\displaystyle  \sum_{|k| = k_0 + O(1)} |\hat u(t,k)|^2 \sim A k_0^{-5/3}.

Given that frequency interactions tend to cascade from low frequencies to high (if only because there are so many more high frequencies than low ones), the above analysis predicts a stablising effect around this power law: scales at which a law (6) holds for some {\alpha > 2/3} are likely to lose energy in the near-term, while scales at which a law (6) hold for some {\alpha< 2/3} are conversely expected to gain energy, thus nudging the exponent of power law towards {2/3}.

We can solve for {A} in terms of energy dissipation as follows. If we let {N_*} be the frequency scale demarcating the transition from the energy flow regime (5) to the dissipation regime (4), we have

\displaystyle  N_* \sim \nu^{-1} E_{N_*}

and hence by (10)

\displaystyle  N_* \sim \nu^{-1} A N_*^{-2/3}.

On the other hand, if we let {\epsilon := D_{N_*}} be the energy dissipation at this scale {N_*} (which we expect to be the dominant scale of energy dissipation), we have

\displaystyle  \epsilon \sim \nu N_*^2 E_N \sim \nu N_*^2 A N_*^{-2/3}.

Some simple algebra then lets us solve for {A} and {N_*} as

\displaystyle  N_* \sim (\frac{\epsilon}{\nu^3})^{1/4}

and

\displaystyle  A \sim \epsilon^{2/3}.

Thus, we have the Kolmogorov prediction

\displaystyle  \sum_{|k| = k_0 + O(1)} |\hat u(t,k)|^2 \sim \epsilon^{2/3} k_0^{-5/3}

for

\displaystyle  1 \lesssim k_0 \lesssim (\frac{\epsilon}{\nu^3})^{1/4}

with energy dissipation occuring at the high end {k_0 \sim (\frac{\epsilon}{\nu^3})^{1/4}} of this scale, which is counterbalanced by the energy injection at the low end {k_0 \sim 1} of the scale.

Mathematicians study a variety of different mathematical structures, but perhaps the structures that are most commonly associated with mathematics are the number systems, such as the integers {{\bf Z}} or the real numbers {{\bf R}}. Indeed, the use of number systems is so closely identified with the practice of mathematics that one sometimes forgets that it is possible to do mathematics without explicit reference to any concept of number. For instance, the ancient Greeks were able to prove many theorems in Euclidean geometry, well before the development of Cartesian coordinates and analytic geometry in the seventeenth century, or the formal constructions or axiomatisations of the real number system that emerged in the nineteenth century (not to mention precursor concepts such as zero or negative numbers, whose very existence was highly controversial, if entertained at all, to the ancient Greeks). To do this, the Greeks used geometric operations as substitutes for the arithmetic operations that would be more familiar to modern mathematicians. For instance, concatenation of line segments or planar regions serves as a substitute for addition; the operation of forming a rectangle out of two line segments would serve as a substitute for multiplication; the concept of similarity can be used as a substitute for ratios or division; and so forth.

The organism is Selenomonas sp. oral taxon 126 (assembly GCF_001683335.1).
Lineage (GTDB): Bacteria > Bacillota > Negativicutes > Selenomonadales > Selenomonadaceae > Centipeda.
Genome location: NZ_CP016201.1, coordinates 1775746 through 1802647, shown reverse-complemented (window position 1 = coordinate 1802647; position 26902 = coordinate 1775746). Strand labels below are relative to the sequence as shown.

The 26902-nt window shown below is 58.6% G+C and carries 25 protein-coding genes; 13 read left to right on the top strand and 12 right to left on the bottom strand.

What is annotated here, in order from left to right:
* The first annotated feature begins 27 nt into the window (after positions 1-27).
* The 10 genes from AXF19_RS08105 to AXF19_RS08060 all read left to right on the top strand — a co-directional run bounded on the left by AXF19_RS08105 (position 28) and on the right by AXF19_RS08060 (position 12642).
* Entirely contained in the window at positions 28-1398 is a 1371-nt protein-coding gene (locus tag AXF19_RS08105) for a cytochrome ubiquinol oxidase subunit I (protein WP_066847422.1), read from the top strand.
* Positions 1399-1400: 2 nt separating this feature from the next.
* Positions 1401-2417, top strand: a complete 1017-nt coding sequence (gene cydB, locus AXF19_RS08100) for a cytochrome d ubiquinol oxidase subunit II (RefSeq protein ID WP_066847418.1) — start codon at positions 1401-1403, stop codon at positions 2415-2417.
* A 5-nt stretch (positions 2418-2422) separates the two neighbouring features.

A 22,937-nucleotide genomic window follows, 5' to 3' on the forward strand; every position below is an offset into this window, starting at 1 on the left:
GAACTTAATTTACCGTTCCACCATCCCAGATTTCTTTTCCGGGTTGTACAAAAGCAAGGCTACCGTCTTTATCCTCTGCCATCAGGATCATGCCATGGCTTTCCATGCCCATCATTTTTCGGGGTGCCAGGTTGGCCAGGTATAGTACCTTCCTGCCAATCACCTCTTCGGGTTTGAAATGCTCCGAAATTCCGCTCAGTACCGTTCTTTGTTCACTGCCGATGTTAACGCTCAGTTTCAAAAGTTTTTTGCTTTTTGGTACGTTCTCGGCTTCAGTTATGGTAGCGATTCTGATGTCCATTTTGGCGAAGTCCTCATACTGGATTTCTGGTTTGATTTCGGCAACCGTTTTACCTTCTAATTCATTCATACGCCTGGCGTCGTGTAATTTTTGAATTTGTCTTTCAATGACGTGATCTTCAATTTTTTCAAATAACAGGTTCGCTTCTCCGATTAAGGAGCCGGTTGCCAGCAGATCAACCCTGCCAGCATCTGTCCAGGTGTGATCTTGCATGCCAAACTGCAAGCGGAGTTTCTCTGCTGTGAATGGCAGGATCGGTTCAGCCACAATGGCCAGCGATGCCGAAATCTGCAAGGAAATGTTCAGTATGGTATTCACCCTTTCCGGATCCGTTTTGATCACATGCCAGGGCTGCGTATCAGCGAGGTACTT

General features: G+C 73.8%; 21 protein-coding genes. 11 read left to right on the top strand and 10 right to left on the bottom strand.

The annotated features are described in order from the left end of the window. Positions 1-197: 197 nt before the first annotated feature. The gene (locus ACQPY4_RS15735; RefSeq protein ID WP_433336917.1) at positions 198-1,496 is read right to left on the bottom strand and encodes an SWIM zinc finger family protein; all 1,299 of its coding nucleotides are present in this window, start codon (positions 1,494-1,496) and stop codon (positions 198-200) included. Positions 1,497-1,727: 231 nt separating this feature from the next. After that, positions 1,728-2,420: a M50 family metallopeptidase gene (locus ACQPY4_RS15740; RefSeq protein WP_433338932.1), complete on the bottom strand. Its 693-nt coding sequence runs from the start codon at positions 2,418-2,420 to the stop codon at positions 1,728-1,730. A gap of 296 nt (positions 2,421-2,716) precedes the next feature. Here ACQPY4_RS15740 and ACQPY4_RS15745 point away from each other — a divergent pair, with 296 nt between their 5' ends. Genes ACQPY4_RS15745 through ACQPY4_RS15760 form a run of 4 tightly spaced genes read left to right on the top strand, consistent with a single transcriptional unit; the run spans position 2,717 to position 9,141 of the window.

A similar situation exists in modern physics. Physical quantities such as length, mass, momentum, charge, and so forth are routinely measured and manipulated using the real number system {{\bf R}} (or related systems, such as {{\bf R}^3} if one wishes to measure a vector-valued physical quantity such as velocity). Much as analytic geometry allows one to use the laws of algebra and trigonometry to calculate and prove theorems in geometry, the identification of physical quantities with numbers allows one to express physical laws and relationships (such as Einstein’s famous mass-energy equivalence {E=mc^2}) as algebraic (or differential) equations, which can then be solved and otherwise manipulated through the extensive mathematical toolbox that has been developed over the centuries to deal with such equations.